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The Country's First Fixer-Upper

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The Country's First Fixer-Upper

Tupper Briggs

Tupper began his real estate career in 1973 and has earned every accolade from the National Association of Realtors available over the years...

Tupper began his real estate career in 1973 and has earned every accolade from the National Association of Realtors available over the years...

Oct 15 3 minutes read

The White House, at 1600 Pennsylvania Avenue, took eight years to build and has been the residence and workplace of every president since John Adams in 1800.  It was referred to as the Executive Mansion until Theodore Roosevelt changed the name to The White House in 1901.

During the War of 1812, the British burned the building and sent President Madison fleeing.  It was rebuilt over five years, then President Monroe moved in and caused a minor scandal--when the $20,000 appropriation for furniture wasn’t sufficient, he moved his own furniture in and disputes over his claims for reimbursement led to congressional investigations.

In 1861, Mary Todd Lincoln undertook a badly needed renovation—and was attacked in the press for exceeding the refurbishing budget by $7,000.  Four decades later, Theodore Roosevelt authorized an architectural firm to remake the interior, which included moving the president’s office to the newly-built West Wing.   If you’re wondering, the East Wing is used for the First Lady’s office today.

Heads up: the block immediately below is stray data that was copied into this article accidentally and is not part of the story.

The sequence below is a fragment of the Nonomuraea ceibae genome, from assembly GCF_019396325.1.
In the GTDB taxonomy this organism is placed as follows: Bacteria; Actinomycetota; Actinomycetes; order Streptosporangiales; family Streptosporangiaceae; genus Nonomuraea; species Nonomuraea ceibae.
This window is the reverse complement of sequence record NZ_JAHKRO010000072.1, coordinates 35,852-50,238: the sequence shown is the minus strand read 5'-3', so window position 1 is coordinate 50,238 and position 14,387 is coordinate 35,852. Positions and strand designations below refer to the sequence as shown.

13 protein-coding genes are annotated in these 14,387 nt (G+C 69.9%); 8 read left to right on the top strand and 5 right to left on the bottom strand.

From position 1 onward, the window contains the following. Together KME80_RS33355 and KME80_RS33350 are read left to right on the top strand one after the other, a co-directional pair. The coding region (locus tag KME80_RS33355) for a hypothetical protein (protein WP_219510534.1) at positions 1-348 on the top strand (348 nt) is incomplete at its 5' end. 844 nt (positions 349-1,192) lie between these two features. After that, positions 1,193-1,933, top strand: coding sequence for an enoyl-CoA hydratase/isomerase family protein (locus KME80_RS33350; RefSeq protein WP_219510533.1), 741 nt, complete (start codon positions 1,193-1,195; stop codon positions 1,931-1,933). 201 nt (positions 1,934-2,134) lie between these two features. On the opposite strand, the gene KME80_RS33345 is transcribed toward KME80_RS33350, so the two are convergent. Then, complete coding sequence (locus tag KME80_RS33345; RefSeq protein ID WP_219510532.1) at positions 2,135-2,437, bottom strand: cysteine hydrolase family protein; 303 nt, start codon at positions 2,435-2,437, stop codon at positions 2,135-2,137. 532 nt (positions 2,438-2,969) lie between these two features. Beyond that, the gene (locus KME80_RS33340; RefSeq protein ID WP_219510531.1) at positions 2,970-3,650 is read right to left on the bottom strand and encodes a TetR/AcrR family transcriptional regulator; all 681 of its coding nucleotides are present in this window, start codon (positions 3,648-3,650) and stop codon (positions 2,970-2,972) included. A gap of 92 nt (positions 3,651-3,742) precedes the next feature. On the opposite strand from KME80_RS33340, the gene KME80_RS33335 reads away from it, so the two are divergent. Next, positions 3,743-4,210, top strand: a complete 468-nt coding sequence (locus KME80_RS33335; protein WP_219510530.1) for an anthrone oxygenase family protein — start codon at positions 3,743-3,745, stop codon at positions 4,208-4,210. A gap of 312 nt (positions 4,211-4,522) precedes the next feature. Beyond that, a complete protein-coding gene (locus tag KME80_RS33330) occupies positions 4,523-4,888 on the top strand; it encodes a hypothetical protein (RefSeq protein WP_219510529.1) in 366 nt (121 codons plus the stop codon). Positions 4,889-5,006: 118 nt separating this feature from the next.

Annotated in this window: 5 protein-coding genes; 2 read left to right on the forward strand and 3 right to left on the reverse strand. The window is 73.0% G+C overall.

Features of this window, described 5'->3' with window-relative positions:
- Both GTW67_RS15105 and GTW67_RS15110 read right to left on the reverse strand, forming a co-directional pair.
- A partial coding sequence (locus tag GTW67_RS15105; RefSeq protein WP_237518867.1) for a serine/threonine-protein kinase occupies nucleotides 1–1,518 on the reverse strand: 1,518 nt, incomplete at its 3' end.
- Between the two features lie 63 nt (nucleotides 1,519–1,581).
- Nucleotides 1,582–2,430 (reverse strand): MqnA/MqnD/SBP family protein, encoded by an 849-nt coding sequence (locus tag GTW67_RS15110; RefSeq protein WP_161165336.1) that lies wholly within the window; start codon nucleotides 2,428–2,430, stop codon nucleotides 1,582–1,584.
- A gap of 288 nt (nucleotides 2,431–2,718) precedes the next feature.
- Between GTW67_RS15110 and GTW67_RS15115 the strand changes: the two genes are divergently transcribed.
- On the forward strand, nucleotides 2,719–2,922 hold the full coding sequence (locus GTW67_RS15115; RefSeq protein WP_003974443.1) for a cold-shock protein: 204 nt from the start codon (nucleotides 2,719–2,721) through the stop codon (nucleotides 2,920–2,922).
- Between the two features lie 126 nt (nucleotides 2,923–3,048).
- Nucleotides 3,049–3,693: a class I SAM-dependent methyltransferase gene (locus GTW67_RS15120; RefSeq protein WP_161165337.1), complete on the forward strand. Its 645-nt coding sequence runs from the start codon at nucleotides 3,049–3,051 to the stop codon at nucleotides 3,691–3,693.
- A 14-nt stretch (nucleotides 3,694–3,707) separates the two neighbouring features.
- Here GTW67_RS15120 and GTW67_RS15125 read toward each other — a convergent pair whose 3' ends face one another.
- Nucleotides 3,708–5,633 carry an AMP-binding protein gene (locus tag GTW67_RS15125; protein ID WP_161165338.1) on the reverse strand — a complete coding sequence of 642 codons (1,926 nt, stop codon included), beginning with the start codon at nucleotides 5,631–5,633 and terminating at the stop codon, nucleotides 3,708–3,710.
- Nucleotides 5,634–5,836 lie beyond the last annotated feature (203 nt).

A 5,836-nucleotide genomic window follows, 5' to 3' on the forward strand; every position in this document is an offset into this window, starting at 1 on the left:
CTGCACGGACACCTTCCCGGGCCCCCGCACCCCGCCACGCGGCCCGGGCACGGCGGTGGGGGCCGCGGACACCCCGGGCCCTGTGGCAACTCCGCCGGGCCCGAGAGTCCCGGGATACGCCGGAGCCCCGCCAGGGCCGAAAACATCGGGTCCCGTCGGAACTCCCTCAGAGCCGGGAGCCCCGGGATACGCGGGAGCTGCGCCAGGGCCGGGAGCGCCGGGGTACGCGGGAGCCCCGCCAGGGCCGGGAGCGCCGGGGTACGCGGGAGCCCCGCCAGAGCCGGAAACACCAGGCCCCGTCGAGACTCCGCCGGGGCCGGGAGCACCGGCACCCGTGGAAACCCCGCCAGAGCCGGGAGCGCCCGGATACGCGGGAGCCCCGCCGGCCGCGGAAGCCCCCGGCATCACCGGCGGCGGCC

Years of neglect came to a head in 1948, when the building’s exterior walls and interior beams were found to be close to failure.  President Truman had interior rooms completely dismantled and a new steel frame constructed inside the walls.  In a reflection of his humble upbringing, he subsequently filled many empty rooms with fake antiques.

In 1960, Jackie Kennedy burst into tears while touring the run-down family quarters before her husband’s inauguration.  She set about restoring the house’s historic integrity, along with many of its lost objects.  She played a key role in making the executive mansion a living museum, now overseen by the Committee for the Preservation of the White House and funded by a trust.

In a bow to conservation, President Carter had solar panels installed on the roof of the building, but they were removed by the next occupant, President Reagan.  President George W. Bush had panels reinstalled and President Obama added more panels during his term in office.

The White House cost around $235,000 to build and is estimated to be worth nearly $400 million today.  For all its quirks and foibles, the White House has retained its understated grandeur.  There’s still no better fix-up in America than 1600 Pennsylvania Avenue.



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